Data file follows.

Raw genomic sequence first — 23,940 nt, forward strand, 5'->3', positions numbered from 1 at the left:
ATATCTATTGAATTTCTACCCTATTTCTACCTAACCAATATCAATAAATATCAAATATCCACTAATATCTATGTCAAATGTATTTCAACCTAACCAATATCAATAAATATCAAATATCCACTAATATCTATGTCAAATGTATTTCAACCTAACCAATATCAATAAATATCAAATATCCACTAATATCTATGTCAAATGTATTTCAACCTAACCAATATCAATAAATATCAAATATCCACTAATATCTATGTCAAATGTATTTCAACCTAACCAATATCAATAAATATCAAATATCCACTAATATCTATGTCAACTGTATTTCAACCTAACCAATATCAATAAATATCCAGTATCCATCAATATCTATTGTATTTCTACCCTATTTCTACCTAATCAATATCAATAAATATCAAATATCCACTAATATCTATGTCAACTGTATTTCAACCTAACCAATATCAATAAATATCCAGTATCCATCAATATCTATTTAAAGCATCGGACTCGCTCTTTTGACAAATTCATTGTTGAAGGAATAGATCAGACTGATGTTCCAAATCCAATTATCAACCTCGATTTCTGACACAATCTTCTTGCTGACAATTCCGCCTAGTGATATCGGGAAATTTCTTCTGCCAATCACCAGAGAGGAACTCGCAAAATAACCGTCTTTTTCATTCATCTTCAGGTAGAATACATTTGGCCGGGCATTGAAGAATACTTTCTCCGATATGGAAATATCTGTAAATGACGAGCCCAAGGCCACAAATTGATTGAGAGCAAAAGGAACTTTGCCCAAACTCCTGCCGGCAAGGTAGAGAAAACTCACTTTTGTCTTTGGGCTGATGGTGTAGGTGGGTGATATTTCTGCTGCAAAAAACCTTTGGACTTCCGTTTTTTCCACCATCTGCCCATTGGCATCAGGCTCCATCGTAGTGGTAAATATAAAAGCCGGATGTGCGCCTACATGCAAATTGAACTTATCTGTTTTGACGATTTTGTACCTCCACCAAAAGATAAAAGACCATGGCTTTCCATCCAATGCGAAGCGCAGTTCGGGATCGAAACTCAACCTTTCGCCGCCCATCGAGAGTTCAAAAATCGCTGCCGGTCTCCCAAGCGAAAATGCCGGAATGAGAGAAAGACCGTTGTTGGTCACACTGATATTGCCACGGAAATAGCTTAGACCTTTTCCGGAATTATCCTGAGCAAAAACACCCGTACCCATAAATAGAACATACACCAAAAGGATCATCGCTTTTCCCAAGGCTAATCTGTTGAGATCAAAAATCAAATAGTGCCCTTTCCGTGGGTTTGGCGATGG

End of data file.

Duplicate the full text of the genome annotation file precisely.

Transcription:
Raw genomic sequence first — 23,940 nt, forward strand, 5'->3', positions numbered from 1 at the left:
ATATCTATTGAATTTCTACCCTATTTCTACCTAACCAATATCAATAAATATCAAATATCCACTAATATCTATGTCAAATGTATTTCAACCTAACCAATATCAATAAATATCAAATATCCACTAATATCTATGTCAAATGTATTTCAACCTAACCAATATCAATAAATATCAAATATCCACTAATATCTATGTCAAATGTATTTCAACCTAACCAATATCAATAAATATCAAATATCCACTAATATCTATGTCAAATGTATTTCAACCTAACCAATATCAATAAATATCAAATATCCACTAATATCTATGTCAACTGTATTTCAACCTAACCAATATCAATAAATATCCAGTATCCATCAATATCTATTGTATTTCTACCCTATTTCTACCTAATCAATATCAATAAATATCAAATATCCACTAATATCTATGTCAACTGTATTTCAACCTAACCAATATCAATAAATATCCAGTATCCATCAATATCTATTTAAAGCATCGGACTCGCTCTTTTGACAAATTCATTGTTGAAGGAATAGATCAGACTGATGTTCCAAATCCAATTATCAACCTCGATTTCTGACACAATCTTCTTGCTGACAATTCCGCCTAGTGATATCGGGAAATTTCTTCTGCCAATCACCAGAGAGGAACTCGCAAAATAACCGTCTTTTTCATTCATCTTCAGGTAGAATACATTTGGCCGGGCATTGAAGAATACTTTCTCCGATATGGAAATATCTGTAAATGACGAGCCCAAGGCCACAAATTGATTGAGAGCAAAAGGAACTTTGCCCAAACTCCTGCCGGCAAGGTAGAGAAAACTCACTTTTGTCTTTGGGCTGATGGTGTAGGTGGGTGATATTTCTGCTGCAAAAAACCTTTGGACTTCCGTTTTTTCCACCATCTGCCCATTGGCATCAGGCTCCATCGTAGTGGTAAATATAAAAGCCGGATGTGCGCCTACATGCAAATTGAACTTATCTGTTTTGACGATTTTGTACCTCCACCAAAAGATAAAAGACCATGGCTTTCCATCCAATGCGAAGCGCAGTTCGGGATCGAAACTCAACCTTTCGCCGCCCATCGAGAGTTCAAAAATCGCTGCCGGTCTCCCAAGCGAAAATGCCGGAATGAGAGAAAGACCGTTGTTGGTCACACTGATATTGCCACGGAAATAGCTTAGACCTTTTCCGGAATTATCCTGAGCAAAAACACCCGTACCCATAAATAGAACATACACCAAAAGGATCATCGCTTTTCCCAAGGCTAATCTGTTGAGATCAAAAATCAAATAGTGCCCTTTCCGTGGGTTTGGCGATGG